LLVM Obfuscator is an industry-grade obfuscator which we have encountered frequently in the past few years of CTFing. This blog post documents our work in understanding the design of the obfuscator itself, as well as any possible weaknesses in the implementations of the obfuscation passes. We use this work to automate the task of emitting cleaned and working binaries via Binary Ninja.
The open source LLVM Obfuscator manifests as 3 relatively disjoint LLVM passes, each implementing some sort of obfuscation that obscures the CFG or arithmetic computation of the original program in some way.
Also note that, due to the fact that these passes operate over LLVM IR, it supports almost every architecture under the sun.
Information for each of the three passes can be found here:
These are simply the documentation pages maintained by the authors for each respective pass. However, if the documentation is deficient, the source is also an obvious ground truth.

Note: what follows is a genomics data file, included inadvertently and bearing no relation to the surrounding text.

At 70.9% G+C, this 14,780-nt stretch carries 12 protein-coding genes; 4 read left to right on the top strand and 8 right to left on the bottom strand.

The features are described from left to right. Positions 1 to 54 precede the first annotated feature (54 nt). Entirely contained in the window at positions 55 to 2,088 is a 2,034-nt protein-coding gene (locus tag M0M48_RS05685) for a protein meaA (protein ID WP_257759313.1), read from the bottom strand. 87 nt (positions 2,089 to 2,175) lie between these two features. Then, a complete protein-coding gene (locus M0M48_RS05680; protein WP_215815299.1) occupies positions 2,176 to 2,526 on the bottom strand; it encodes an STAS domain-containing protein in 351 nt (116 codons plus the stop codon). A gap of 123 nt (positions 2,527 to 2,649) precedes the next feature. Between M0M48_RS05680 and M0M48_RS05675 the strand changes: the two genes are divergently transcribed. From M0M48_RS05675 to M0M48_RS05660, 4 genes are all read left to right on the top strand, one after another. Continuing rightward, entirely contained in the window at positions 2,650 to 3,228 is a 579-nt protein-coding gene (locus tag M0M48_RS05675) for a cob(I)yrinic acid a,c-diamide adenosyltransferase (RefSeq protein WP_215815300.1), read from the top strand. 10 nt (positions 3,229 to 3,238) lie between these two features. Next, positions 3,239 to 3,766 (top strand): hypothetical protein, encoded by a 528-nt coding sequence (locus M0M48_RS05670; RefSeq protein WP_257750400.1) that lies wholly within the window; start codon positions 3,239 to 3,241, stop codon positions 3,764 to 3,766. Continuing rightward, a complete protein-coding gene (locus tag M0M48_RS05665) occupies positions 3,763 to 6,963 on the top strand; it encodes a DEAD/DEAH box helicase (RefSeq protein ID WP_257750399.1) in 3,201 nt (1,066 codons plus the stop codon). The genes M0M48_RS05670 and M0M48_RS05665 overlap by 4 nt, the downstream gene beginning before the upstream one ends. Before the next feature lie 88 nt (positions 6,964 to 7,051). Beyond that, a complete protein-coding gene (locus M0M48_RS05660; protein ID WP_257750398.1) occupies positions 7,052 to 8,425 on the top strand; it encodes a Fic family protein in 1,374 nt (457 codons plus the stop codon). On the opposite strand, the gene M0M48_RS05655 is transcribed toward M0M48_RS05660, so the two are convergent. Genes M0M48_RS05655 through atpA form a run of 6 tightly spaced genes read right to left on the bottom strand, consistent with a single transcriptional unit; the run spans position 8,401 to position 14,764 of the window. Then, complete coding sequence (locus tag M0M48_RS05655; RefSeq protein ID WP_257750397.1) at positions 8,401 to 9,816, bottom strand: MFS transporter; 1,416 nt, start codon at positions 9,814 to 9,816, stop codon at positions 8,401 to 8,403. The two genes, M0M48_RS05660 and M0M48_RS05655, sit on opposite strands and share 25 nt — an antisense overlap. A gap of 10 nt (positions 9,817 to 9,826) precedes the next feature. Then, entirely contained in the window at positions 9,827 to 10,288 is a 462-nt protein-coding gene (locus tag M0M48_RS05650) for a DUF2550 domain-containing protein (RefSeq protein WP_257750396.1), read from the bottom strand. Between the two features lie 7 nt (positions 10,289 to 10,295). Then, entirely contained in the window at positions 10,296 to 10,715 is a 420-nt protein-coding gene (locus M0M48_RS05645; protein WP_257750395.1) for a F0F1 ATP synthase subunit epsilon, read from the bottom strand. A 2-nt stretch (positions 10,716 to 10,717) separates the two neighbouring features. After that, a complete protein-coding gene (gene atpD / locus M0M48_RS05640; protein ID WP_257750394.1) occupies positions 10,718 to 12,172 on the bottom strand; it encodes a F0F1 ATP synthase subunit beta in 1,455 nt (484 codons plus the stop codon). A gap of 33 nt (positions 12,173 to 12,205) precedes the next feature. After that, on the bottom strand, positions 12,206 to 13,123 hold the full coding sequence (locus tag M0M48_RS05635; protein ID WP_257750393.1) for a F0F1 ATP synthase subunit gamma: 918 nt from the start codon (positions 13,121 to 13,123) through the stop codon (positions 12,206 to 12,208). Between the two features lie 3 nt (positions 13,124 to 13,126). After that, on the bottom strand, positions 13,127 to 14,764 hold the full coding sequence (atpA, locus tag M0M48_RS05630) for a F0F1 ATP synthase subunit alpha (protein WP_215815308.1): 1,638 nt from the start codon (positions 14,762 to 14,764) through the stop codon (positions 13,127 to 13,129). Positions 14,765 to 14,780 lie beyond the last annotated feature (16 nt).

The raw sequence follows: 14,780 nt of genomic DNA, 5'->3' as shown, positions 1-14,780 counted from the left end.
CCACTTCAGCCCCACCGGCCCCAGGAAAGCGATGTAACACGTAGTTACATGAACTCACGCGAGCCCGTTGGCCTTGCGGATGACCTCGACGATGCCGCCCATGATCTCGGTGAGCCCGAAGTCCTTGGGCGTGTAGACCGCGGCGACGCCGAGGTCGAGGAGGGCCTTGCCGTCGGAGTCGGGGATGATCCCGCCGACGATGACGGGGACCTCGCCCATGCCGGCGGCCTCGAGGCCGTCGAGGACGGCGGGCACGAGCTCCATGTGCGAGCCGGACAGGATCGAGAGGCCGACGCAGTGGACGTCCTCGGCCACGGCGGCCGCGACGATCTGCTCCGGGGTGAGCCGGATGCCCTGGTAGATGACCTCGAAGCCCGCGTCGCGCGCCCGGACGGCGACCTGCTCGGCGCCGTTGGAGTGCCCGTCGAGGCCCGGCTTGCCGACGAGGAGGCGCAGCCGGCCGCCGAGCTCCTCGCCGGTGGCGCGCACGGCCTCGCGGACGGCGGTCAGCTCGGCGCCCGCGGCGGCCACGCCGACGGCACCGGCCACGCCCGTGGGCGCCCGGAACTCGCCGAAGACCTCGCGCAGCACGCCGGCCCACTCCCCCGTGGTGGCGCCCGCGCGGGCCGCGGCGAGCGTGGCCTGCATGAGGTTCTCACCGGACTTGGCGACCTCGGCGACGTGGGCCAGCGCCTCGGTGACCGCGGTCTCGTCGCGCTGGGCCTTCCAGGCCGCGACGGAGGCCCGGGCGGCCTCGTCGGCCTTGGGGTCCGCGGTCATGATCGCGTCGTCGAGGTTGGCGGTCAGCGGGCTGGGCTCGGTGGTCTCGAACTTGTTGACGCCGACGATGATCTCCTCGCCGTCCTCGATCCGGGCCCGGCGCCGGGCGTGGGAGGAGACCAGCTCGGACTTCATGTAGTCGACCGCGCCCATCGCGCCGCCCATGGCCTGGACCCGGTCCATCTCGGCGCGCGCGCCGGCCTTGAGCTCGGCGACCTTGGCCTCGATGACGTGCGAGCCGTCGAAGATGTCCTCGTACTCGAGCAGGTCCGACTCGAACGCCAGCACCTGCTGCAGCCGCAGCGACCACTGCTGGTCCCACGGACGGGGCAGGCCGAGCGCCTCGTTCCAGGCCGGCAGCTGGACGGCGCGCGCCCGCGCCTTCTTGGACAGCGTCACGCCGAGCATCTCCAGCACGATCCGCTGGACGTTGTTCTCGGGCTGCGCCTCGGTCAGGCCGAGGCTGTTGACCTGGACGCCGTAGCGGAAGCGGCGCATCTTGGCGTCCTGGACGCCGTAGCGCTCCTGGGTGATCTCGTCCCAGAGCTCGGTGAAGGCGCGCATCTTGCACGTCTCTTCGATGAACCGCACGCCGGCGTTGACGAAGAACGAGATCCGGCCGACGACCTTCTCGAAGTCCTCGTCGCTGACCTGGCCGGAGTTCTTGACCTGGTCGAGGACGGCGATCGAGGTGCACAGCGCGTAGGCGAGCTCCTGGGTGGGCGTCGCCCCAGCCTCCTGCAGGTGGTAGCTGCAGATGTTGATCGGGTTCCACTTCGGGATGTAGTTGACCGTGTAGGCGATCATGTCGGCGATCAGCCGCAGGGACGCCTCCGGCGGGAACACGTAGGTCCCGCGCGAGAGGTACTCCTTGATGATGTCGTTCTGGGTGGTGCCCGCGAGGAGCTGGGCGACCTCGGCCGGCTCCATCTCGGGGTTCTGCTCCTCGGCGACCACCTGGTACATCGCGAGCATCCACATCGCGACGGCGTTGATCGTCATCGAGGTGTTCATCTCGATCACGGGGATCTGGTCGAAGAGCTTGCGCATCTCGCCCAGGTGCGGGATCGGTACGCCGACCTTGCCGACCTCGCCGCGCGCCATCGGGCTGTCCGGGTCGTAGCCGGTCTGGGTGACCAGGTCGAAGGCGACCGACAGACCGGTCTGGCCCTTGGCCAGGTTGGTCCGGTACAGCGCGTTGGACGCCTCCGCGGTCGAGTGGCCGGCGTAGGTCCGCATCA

Unfortunately, the llvm-obfuscator repo maintains multiple branches, one for each version of LLVM that that branch targets, with a clone of the entire LLVM repository, so it’s easy to get lost in the code. The passes for the 4.0 branch can be found here, in the lib/Transforms folder, as is customary for LLVM passes.
This blog post will focus on the control flow flattening pass, as we find it to be one of the most interesting passes in the LLVM Obfuscator ecosystem, as well as the most effective.
Control Flow Flattening
We can visualize the effects of the Control Flow Flattening pass as the following CFG transformation:
- Collect all of the original basic blocks in a CFG
- Lay them down flat “at the bottom” of the CFG, and remove all original edges
- Add …